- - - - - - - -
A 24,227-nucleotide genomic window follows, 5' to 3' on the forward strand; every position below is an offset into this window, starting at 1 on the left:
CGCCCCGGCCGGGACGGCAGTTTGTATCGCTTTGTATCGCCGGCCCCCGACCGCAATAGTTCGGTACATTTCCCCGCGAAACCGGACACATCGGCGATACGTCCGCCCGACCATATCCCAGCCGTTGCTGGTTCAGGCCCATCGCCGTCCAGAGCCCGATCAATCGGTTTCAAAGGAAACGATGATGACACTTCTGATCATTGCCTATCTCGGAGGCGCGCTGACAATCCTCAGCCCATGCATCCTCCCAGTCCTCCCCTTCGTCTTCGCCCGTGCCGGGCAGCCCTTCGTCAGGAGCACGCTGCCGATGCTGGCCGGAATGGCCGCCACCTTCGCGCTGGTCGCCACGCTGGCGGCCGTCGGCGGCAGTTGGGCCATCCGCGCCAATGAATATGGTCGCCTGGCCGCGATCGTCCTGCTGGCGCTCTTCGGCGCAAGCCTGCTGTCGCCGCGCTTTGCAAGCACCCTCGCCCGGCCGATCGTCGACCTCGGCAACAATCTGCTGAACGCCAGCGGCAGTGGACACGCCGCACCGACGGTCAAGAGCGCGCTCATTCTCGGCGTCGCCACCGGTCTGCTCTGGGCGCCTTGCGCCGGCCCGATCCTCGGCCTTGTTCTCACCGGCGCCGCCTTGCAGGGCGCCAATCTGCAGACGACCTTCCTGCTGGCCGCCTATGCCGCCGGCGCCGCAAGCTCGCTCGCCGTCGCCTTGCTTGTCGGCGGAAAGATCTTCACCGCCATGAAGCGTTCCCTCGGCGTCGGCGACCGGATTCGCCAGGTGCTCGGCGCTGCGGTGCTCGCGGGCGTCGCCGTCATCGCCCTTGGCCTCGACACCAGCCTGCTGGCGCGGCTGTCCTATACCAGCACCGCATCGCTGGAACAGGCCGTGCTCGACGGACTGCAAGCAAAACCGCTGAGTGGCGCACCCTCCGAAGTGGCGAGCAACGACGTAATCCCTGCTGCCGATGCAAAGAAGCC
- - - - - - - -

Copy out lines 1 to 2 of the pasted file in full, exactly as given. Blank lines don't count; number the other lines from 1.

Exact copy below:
A 24,227-nucleotide genomic window follows, 5' to 3' on the forward strand; every position below is an offset into this window, starting at 1 on the left:
CGCCCCGGCCGGGACGGCAGTTTGTATCGCTTTGTATCGCCGGCCCCCGACCGCAATAGTTCGGTACATTTCCCCGCGAAACCGGACACATCGGCGATACGTCCGCCCGACCATATCCCAGCCGTTGCTGGTTCAGGCCCATCGCCGTCCAGAGCCCGATCAATCGGTTTCAAAGGAAACGATGATGACACTTCTGATCATTGCCTATCTCGGAGGCGCGCTGACAATCCTCAGCCCATGCATCCTCCCAGTCCTCCCCTTCGTCTTCGCCCGTGCCGGGCAGCCCTTCGTCAGGAGCACGCTGCCGATGCTGGCCGGAATGGCCGCCACCTTCGCGCTGGTCGCCACGCTGGCGGCCGTCGGCGGCAGTTGGGCCATCCGCGCCAATGAATATGGTCGCCTGGCCGCGATCGTCCTGCTGGCGCTCTTCGGCGCAAGCCTGCTGTCGCCGCGCTTTGCAAGCACCCTCGCCCGGCCGATCGTCGACCTCGGCAACAATCTGCTGAACGCCAGCGGCAGTGGACACGCCGCACCGACGGTCAAGAGCGCGCTCATTCTCGGCGTCGCCACCGGTCTGCTCTGGGCGCCTTGCGCCGGCCCGATCCTCGGCCTTGTTCTCACCGGCGCCGCCTTGCAGGGCGCCAATCTGCAGACGACCTTCCTGCTGGCCGCCTATGCCGCCGGCGCCGCAAGCTCGCTCGCCGTCGCCTTGCTTGTCGGCGGAAAGATCTTCACCGCCATGAAGCGTTCCCTCGGCGTCGGCGACCGGATTCGCCAGGTGCTCGGCGCTGCGGTGCTCGCGGGCGTCGCCGTCATCGCCCTTGGCCTCGACACCAGCCTGCTGGCGCGGCTGTCCTATACCAGCACCGCATCGCTGGAACAGGCCGTGCTCGACGGACTGCAAGCAAAACCGCTGAGTGGCGCACCCTCCGAAGTGGCGAGCAACGACGTAATCCCTGCTGCCGATGCAAAGAAGCC